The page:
James McBride

James McBride is an award-winning writer and musician. He is best known for his memoir 'The Color of Water: A Black Man's Tribute to His White Mother,' which was a New York Times bestseller and won several awards. McBride's work often explores themes of identity, race, and family. He has also written novels, such as 'The Good Lord Bird,' which won the National Book Award for Fiction, and works as a saxophonist and composer.

Books

This list of books are ONLY the books that have been ranked on the lists that are aggregated on this site. This is not a comprehensive list of all books by this author.

  1. 1. The Color of Water: A Black Man's Tribute to His White Mother

    This book is a moving memoir that tells the story of a biracial man raised in a housing project in Brooklyn by his white, Jewish mother. The narrative alternates between the author's perspective and his mother's, providing a nuanced view of issues related to race, religion, and identity. The author's mother, a Polish immigrant, married a black man in the 1940s and raised twelve children in the midst of poverty and racial tension. Despite the hardships, she instilled in her children the importance of education and self-reliance. The book is a tribute to the strength, resilience, and love of this remarkable woman.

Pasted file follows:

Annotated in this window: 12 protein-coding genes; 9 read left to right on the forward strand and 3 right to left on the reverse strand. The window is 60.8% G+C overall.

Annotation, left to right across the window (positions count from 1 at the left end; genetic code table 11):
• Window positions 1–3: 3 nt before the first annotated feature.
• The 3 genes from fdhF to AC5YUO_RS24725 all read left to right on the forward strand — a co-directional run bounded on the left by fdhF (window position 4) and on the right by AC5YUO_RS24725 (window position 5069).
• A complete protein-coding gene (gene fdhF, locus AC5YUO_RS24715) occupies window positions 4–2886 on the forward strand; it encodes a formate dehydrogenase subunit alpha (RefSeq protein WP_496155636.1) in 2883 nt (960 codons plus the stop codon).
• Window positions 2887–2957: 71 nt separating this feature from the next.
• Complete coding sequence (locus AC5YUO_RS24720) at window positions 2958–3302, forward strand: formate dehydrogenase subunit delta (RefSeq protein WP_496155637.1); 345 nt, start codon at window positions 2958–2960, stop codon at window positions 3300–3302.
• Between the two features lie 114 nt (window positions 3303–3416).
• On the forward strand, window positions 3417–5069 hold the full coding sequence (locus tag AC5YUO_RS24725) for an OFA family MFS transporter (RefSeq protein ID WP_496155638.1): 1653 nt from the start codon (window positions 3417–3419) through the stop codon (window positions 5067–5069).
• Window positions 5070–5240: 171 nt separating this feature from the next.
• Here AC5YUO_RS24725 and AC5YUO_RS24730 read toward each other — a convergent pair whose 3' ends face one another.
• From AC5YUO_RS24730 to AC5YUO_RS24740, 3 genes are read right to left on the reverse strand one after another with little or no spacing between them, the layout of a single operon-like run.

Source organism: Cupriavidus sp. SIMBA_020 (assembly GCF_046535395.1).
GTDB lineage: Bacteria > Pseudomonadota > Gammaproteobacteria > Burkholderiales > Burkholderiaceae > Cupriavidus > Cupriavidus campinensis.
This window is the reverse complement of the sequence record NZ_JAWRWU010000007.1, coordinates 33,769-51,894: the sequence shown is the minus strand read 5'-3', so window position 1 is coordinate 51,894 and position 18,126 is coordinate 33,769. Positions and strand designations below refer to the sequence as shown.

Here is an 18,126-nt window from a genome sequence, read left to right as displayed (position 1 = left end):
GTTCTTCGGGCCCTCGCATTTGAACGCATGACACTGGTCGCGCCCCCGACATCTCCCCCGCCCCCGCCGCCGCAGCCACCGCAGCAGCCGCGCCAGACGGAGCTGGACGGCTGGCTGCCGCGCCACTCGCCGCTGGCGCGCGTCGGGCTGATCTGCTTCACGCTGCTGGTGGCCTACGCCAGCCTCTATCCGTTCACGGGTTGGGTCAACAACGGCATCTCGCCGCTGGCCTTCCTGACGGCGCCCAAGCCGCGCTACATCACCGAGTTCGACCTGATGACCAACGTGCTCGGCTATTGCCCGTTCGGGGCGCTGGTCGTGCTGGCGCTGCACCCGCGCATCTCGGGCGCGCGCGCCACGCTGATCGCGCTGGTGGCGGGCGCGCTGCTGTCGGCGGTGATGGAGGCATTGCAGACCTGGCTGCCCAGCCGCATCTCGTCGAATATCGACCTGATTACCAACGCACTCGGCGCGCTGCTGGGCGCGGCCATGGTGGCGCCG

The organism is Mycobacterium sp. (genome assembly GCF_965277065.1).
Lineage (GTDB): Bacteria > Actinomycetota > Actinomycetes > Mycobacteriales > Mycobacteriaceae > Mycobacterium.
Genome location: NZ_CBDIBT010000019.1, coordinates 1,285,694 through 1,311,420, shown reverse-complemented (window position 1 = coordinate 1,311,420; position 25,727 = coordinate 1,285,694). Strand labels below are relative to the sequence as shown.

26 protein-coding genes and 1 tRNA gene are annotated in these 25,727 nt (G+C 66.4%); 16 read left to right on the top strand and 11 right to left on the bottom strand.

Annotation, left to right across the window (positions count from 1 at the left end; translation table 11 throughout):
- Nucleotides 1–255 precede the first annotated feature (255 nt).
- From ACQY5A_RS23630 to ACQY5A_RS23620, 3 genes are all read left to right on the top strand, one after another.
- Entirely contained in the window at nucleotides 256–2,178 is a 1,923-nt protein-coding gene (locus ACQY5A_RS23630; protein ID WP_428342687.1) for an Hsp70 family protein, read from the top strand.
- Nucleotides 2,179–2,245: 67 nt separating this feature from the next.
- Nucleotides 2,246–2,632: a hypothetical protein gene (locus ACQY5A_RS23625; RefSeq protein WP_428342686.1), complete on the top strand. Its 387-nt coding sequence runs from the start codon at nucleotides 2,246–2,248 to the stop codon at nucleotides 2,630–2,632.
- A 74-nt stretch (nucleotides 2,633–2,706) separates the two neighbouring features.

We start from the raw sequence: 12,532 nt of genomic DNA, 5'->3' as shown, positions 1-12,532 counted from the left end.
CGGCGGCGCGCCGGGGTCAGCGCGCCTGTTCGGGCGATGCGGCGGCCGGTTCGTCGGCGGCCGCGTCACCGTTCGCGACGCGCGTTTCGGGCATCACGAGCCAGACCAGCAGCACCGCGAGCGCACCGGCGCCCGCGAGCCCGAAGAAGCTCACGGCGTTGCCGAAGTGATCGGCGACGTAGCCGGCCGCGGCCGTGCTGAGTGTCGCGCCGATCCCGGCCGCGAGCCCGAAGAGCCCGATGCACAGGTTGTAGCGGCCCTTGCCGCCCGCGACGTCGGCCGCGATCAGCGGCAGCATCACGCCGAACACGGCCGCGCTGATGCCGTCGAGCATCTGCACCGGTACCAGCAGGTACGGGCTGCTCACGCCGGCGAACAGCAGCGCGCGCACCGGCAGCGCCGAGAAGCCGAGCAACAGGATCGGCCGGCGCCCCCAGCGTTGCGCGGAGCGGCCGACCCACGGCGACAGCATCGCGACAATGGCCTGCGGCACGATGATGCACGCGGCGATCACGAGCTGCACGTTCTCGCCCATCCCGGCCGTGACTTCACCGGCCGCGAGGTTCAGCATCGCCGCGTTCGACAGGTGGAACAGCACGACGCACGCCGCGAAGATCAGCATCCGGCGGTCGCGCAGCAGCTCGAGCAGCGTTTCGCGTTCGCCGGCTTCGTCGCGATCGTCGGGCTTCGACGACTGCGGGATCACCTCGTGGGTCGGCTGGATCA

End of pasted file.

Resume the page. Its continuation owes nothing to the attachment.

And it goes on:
The 1406th Greatest Book of All Time
  2. 2. Deacon King Kong

    "Deacon King Kong" by James McBride is a novel set in 1969 Brooklyn, where a drunken Deacon Sportcoat shoots a drug dealer named Deems Clemens in the courtyard of the Cause Houses housing project. The shooting sets off a chain of events that brings together a cast of characters from the neighborhood, including a young drug dealer, a church-going widow, a corrupt cop, and a group of elderly church women. Through their perspectives, McBride explores themes of race, religion, and community in a vibrant and humorous tale.

    The 5489th Greatest Book of All Time
  3. 3. The Good Lord Bird: A Novel

    The novel is a fictional account of the life of notorious abolitionist John Brown, told from the perspective of a young, freed slave named Henry Shackleford. Disguised as a girl for his own safety, Henry becomes a member of Brown's motley family of abolitionist soldiers, and finds himself in the historic 1859 raid on the U.S. Armory at Harpers Ferry. The book blends historical facts with imaginative storytelling, providing a humorous yet poignant exploration of race, religion, and identity in America.

    The 6880th Greatest Book of All Time